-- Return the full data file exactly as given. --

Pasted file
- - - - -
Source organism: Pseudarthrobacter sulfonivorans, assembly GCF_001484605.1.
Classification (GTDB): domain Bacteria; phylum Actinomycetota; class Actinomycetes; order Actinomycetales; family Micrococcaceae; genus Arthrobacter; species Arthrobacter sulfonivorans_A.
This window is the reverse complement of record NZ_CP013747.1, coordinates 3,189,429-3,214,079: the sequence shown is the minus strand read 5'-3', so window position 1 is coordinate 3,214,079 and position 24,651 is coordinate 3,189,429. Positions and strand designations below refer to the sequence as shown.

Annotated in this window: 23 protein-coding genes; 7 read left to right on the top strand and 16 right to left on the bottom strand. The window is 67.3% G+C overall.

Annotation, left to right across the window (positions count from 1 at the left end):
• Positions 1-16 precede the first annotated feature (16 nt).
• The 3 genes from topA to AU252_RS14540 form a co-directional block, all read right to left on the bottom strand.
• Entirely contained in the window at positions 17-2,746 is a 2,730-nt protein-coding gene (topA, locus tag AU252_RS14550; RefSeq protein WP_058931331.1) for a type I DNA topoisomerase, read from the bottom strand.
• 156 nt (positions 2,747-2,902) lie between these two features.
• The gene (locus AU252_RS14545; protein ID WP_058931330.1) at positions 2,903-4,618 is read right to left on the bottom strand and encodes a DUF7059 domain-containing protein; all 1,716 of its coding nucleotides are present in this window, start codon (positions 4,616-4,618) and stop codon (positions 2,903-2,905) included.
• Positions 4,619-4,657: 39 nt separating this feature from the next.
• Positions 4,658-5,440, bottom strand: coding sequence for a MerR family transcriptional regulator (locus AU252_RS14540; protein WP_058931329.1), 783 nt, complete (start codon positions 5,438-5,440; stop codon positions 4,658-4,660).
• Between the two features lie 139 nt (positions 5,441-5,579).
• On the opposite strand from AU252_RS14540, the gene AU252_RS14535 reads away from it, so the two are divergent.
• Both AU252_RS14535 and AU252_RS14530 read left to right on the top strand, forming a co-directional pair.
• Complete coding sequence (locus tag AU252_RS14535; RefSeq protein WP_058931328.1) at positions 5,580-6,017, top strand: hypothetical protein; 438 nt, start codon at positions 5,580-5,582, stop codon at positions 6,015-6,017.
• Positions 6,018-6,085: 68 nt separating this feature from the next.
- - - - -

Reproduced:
Source organism: Pseudarthrobacter sulfonivorans, assembly GCF_001484605.1.
Classification (GTDB): domain Bacteria; phylum Actinomycetota; class Actinomycetes; order Actinomycetales; family Micrococcaceae; genus Arthrobacter; species Arthrobacter sulfonivorans_A.
This window is the reverse complement of record NZ_CP013747.1, coordinates 3,189,429-3,214,079: the sequence shown is the minus strand read 5'-3', so window position 1 is coordinate 3,214,079 and position 24,651 is coordinate 3,189,429. Positions and strand designations below refer to the sequence as shown.

Annotated in this window: 23 protein-coding genes; 7 read left to right on the top strand and 16 right to left on the bottom strand. The window is 67.3% G+C overall.

Annotation, left to right across the window (positions count from 1 at the left end):
• Positions 1-16 precede the first annotated feature (16 nt).
• The 3 genes from topA to AU252_RS14540 form a co-directional block, all read right to left on the bottom strand.
• Entirely contained in the window at positions 17-2,746 is a 2,730-nt protein-coding gene (topA, locus tag AU252_RS14550; RefSeq protein WP_058931331.1) for a type I DNA topoisomerase, read from the bottom strand.
• 156 nt (positions 2,747-2,902) lie between these two features.
• The gene (locus AU252_RS14545; protein ID WP_058931330.1) at positions 2,903-4,618 is read right to left on the bottom strand and encodes a DUF7059 domain-containing protein; all 1,716 of its coding nucleotides are present in this window, start codon (positions 4,616-4,618) and stop codon (positions 2,903-2,905) included.
• Positions 4,619-4,657: 39 nt separating this feature from the next.
• Positions 4,658-5,440, bottom strand: coding sequence for a MerR family transcriptional regulator (locus AU252_RS14540; protein WP_058931329.1), 783 nt, complete (start codon positions 5,438-5,440; stop codon positions 4,658-4,660).
• Between the two features lie 139 nt (positions 5,441-5,579).
• On the opposite strand from AU252_RS14540, the gene AU252_RS14535 reads away from it, so the two are divergent.
• Both AU252_RS14535 and AU252_RS14530 read left to right on the top strand, forming a co-directional pair.
• Complete coding sequence (locus tag AU252_RS14535; RefSeq protein WP_058931328.1) at positions 5,580-6,017, top strand: hypothetical protein; 438 nt, start codon at positions 5,580-5,582, stop codon at positions 6,015-6,017.
• Positions 6,018-6,085: 68 nt separating this feature from the next.